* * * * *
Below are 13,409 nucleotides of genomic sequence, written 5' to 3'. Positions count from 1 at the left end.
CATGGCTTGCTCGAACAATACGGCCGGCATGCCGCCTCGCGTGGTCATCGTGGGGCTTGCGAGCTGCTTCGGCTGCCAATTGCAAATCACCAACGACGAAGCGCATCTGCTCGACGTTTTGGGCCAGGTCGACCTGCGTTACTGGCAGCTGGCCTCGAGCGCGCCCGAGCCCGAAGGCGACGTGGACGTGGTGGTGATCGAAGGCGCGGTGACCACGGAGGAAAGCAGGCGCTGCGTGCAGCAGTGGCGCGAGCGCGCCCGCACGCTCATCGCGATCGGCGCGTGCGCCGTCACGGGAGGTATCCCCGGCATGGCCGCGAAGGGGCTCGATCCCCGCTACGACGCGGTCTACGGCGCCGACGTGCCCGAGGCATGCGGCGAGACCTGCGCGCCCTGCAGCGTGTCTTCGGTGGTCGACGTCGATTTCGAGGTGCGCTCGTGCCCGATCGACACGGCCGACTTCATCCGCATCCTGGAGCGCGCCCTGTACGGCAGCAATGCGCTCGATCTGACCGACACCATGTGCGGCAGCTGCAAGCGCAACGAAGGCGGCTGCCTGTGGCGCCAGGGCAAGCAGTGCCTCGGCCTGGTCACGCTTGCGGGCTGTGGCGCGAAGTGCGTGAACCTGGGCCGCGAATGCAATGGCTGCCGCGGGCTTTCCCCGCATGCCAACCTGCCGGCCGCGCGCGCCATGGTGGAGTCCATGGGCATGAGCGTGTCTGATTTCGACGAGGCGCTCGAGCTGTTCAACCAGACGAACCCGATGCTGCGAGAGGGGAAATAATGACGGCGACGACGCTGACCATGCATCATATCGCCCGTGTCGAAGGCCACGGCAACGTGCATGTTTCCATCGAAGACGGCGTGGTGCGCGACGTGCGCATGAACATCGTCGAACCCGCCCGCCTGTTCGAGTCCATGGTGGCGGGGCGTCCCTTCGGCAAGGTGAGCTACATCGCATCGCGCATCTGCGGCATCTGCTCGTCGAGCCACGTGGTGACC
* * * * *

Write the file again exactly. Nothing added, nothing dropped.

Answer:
Below are 13,409 nucleotides of genomic sequence, written 5' to 3'. Positions count from 1 at the left end.
CATGGCTTGCTCGAACAATACGGCCGGCATGCCGCCTCGCGTGGTCATCGTGGGGCTTGCGAGCTGCTTCGGCTGCCAATTGCAAATCACCAACGACGAAGCGCATCTGCTCGACGTTTTGGGCCAGGTCGACCTGCGTTACTGGCAGCTGGCCTCGAGCGCGCCCGAGCCCGAAGGCGACGTGGACGTGGTGGTGATCGAAGGCGCGGTGACCACGGAGGAAAGCAGGCGCTGCGTGCAGCAGTGGCGCGAGCGCGCCCGCACGCTCATCGCGATCGGCGCGTGCGCCGTCACGGGAGGTATCCCCGGCATGGCCGCGAAGGGGCTCGATCCCCGCTACGACGCGGTCTACGGCGCCGACGTGCCCGAGGCATGCGGCGAGACCTGCGCGCCCTGCAGCGTGTCTTCGGTGGTCGACGTCGATTTCGAGGTGCGCTCGTGCCCGATCGACACGGCCGACTTCATCCGCATCCTGGAGCGCGCCCTGTACGGCAGCAATGCGCTCGATCTGACCGACACCATGTGCGGCAGCTGCAAGCGCAACGAAGGCGGCTGCCTGTGGCGCCAGGGCAAGCAGTGCCTCGGCCTGGTCACGCTTGCGGGCTGTGGCGCGAAGTGCGTGAACCTGGGCCGCGAATGCAATGGCTGCCGCGGGCTTTCCCCGCATGCCAACCTGCCGGCCGCGCGCGCCATGGTGGAGTCCATGGGCATGAGCGTGTCTGATTTCGACGAGGCGCTCGAGCTGTTCAACCAGACGAACCCGATGCTGCGAGAGGGGAAATAATGACGGCGACGACGCTGACCATGCATCATATCGCCCGTGTCGAAGGCCACGGCAACGTGCATGTTTCCATCGAAGACGGCGTGGTGCGCGACGTGCGCATGAACATCGTCGAACCCGCCCGCCTGTTCGAGTCCATGGTGGCGGGGCGTCCCTTCGGCAAGGTGAGCTACATCGCATCGCGCATCTGCGGCATCTGCTCGTCGAGCCACGTGGTGACC